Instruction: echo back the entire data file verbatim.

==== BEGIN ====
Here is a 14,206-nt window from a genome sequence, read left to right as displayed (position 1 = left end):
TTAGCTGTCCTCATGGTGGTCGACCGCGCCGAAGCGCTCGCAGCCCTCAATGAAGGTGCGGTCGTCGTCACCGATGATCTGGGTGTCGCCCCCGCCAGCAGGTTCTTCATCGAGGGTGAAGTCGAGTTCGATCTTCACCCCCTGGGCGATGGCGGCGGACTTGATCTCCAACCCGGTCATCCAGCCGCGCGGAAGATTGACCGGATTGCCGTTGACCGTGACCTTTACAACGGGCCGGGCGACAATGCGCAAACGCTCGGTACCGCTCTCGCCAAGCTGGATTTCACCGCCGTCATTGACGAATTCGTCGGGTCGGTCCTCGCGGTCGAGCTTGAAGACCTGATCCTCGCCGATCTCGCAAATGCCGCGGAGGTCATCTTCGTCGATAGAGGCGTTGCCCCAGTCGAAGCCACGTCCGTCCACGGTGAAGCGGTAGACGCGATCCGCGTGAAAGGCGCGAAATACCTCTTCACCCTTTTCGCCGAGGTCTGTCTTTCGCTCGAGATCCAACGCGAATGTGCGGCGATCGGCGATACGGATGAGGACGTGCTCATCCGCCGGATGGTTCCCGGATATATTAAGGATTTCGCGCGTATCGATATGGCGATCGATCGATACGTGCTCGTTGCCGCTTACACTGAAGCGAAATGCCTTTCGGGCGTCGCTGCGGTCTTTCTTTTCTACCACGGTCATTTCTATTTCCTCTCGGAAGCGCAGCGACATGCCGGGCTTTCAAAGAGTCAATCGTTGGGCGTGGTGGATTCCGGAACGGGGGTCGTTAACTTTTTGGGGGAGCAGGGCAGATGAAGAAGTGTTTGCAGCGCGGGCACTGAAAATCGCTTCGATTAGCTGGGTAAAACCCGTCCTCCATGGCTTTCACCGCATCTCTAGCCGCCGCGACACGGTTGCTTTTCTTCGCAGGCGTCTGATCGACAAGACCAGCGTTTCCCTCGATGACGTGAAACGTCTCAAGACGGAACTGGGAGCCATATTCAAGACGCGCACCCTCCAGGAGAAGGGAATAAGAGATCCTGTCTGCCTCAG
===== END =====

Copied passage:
Here is a 14,206-nt window from a genome sequence, read left to right as displayed (position 1 = left end):
TTAGCTGTCCTCATGGTGGTCGACCGCGCCGAAGCGCTCGCAGCCCTCAATGAAGGTGCGGTCGTCGTCACCGATGATCTGGGTGTCGCCCCCGCCAGCAGGTTCTTCATCGAGGGTGAAGTCGAGTTCGATCTTCACCCCCTGGGCGATGGCGGCGGACTTGATCTCCAACCCGGTCATCCAGCCGCGCGGAAGATTGACCGGATTGCCGTTGACCGTGACCTTTACAACGGGCCGGGCGACAATGCGCAAACGCTCGGTACCGCTCTCGCCAAGCTGGATTTCACCGCCGTCATTGACGAATTCGTCGGGTCGGTCCTCGCGGTCGAGCTTGAAGACCTGATCCTCGCCGATCTCGCAAATGCCGCGGAGGTCATCTTCGTCGATAGAGGCGTTGCCCCAGTCGAAGCCACGTCCGTCCACGGTGAAGCGGTAGACGCGATCCGCGTGAAAGGCGCGAAATACCTCTTCACCCTTTTCGCCGAGGTCTGTCTTTCGCTCGAGATCCAACGCGAATGTGCGGCGATCGGCGATACGGATGAGGACGTGCTCATCCGCCGGATGGTTCCCGGATATATTAAGGATTTCGCGCGTATCGATATGGCGATCGATCGATACGTGCTCGTTGCCGCTTACACTGAAGCGAAATGCCTTTCGGGCGTCGCTGCGGTCTTTCTTTTCTACCACGGTCATTTCTATTTCCTCTCGGAAGCGCAGCGACATGCCGGGCTTTCAAAGAGTCAATCGTTGGGCGTGGTGGATTCCGGAACGGGGGTCGTTAACTTTTTGGGGGAGCAGGGCAGATGAAGAAGTGTTTGCAGCGCGGGCACTGAAAATCGCTTCGATTAGCTGGGTAAAACCCGTCCTCCATGGCTTTCACCGCATCTCTAGCCGCCGCGACACGGTTGCTTTTCTTCGCAGGCGTCTGATCGACAAGACCAGCGTTTCCCTCGATGACGTGAAACGTCTCAAGACGGAACTGGGAGCCATATTCAAGACGCGCACCCTCCAGGAGAAGGGAATAAGAGATCCTGTCTGCCTCAG